Task status & download
Objective: Learn how to check the status of submitted tasks, download them and compute pyramids for faster visualization of results in QGIS.
Estimated time of completion: 20 minutes
Internet access: Required
The results of Trends.Earth analysis are rasters in TIF format for indicators and XLSX spreadsheets for the tabular outputs. You will need to define in each case where files will be stored in your computer. We recommend you create a folder where to store the results for easy posterior access. The Desktop is a location usually selected because it is easy to find.
To create a folder in your computer’s desktop, navigate there by minimizing all the windows and programs you have open (Note: not closing, simply removing them from the display).
Once in the Desktop, right click on an empty space and a menu will display.
Move your mouse cursor to the New option at the bottom of the menu, and another menu will show to the right.
Navigate with your mouse cursor to Folder and right-click.
A new folder named New Folder will appear on your desktop with the name highlighted in blue. Type the name you want to assign it. In this example, we named it Trends.Earth. Then press the Enter key on your keyboard to save the name.
The Download results from Earth Engine will open. Click Refresh List to check the updated status of the tasks submitted in the previous section of the tutorial (Run 1-step subindicators). One of three messages will show there:
RUNNING: The task has been successfully submitted to Earth Engine and it is being processed. Wait a few minutes and click Refresh list again.
FINISHED: The task has been completed and it is ready to be downloaded.
FAILED: There has been some error in the parameters selected and the task could not be completed. Please run the tool again to make sure all parameters are correct.
When the task shows status FINISHED you can select it by clicking on it (it will be highlighted in blue), and them click on the Download results button.
A window will open for you to define the location (the folder you just created on the Desktop) and the name of the output file. Make the name as informative as possible so you can tell what information it contains the next time you want to use those results.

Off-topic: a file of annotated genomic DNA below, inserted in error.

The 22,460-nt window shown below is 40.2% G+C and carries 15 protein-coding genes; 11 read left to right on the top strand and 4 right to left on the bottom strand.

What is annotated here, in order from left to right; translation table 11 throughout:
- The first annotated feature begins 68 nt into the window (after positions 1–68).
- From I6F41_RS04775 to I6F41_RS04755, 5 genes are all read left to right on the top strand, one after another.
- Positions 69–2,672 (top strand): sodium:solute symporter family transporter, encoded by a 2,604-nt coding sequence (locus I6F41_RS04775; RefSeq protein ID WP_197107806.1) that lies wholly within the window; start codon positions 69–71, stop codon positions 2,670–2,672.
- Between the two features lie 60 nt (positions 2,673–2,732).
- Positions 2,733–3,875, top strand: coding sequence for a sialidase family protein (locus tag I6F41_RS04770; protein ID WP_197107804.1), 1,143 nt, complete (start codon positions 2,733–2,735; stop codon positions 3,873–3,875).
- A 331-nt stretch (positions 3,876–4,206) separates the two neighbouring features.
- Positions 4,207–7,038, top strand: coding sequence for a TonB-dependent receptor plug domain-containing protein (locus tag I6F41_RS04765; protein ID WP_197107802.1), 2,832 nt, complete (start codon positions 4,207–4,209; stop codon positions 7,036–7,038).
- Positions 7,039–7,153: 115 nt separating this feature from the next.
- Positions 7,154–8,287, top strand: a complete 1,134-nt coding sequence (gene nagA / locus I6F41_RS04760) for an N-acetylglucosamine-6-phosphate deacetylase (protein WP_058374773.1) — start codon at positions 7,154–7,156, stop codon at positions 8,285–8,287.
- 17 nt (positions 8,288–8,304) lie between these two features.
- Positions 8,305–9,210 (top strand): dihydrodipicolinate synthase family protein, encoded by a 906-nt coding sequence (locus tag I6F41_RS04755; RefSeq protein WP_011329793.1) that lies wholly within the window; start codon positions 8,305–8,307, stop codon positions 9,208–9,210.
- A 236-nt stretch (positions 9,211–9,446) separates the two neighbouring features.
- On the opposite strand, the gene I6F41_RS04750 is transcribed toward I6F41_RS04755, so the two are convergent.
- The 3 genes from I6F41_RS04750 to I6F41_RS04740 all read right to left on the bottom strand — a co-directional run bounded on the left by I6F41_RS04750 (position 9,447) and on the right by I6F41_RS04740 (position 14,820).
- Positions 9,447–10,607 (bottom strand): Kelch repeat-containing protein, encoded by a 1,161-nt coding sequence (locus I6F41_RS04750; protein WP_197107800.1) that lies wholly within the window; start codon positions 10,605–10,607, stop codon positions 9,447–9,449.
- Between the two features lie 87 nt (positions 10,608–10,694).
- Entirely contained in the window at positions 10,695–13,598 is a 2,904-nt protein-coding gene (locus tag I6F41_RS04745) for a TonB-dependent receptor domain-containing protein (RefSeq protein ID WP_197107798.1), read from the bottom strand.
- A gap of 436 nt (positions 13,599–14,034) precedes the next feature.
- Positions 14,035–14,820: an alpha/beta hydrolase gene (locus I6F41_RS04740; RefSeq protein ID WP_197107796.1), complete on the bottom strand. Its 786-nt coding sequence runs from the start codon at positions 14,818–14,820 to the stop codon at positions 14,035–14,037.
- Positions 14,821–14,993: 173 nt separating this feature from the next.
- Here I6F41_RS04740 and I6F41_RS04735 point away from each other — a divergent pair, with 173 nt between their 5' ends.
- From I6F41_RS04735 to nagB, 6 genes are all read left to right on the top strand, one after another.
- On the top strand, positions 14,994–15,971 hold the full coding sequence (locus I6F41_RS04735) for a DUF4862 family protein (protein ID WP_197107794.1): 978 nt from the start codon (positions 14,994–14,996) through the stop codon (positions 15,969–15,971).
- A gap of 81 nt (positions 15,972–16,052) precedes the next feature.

The Download window will disappear and you will be brought back to the QGIS interface. You will see light blue progress bar indicating which percentage of the file has been downloaded. This could take from a few seconds to several minutes depending on the size of the area selected and the speed of the Internet connection available.
Once the download is completed, the results will be loaded in QGIS. In this example you’ll see a layer for each of the SDG 15.3.1 computed: land productivity, land cover, and soil organic carbon.
OPTIONAL: Computing Pyramids
When the raster file is too big, due to a large study area, high spatial resolution, or a large number of bands in the file, the data could take several seconds to display. If you change the zoom or turn layers on an off frequently, this could make the work a bit frustrating. An option to overcome this is to compute Pyramids to the file. This process will take from minutes to hours to run depending on the size of the area, so make sure to have enough time for it to process. To compute pyramids you have to:
Navigate with your cursor to the layer you want to compute pyramids for and right click over it. A menu will open. Navigate to Properties and click on it.
When using the Calculate all three sub-indicators in one step option (described in the previous tutorial Run 1-step subindicators), all the bands are stored in a single TIF file, so even though you see three layers loaded in the QGIS window, they all refer to the same file. This means that the pyramids need to be computed only once for the three sub-indicators.
The Layer Properties menu will open. From the options on the left, navigate to Pyramids and click on it.
Once on the Pyramids tab you will see a description about they are.
To the right of the window you will see the Resolutions options. Selecting all of them will make displaying in QGIS the fastest, but this could take hours to compute depending on the file size and processing capabilities of the computer you are using. For the Uganda example, we can select them all, but if using a larger area or higher spatial resolution than the default 250m, we recommend you select alternating resolutions options (i.e. one resolution selected and one not selected, and so on). Resolutions are selected by clicking on them. When selected, they will turn blue.
Make sure that the settings at the bottom are set to:
Overview format: External
Resampling method: Nearest Neighbour
Then click on the Build pyramids button. The progress bar next to it will show which percentage of the task has been completed.
When pyramids have been built you will notice that the icons next to the resolutions will have changed from red crosses to yellow pyramids.
Click OK to go back to the QGIS main interface.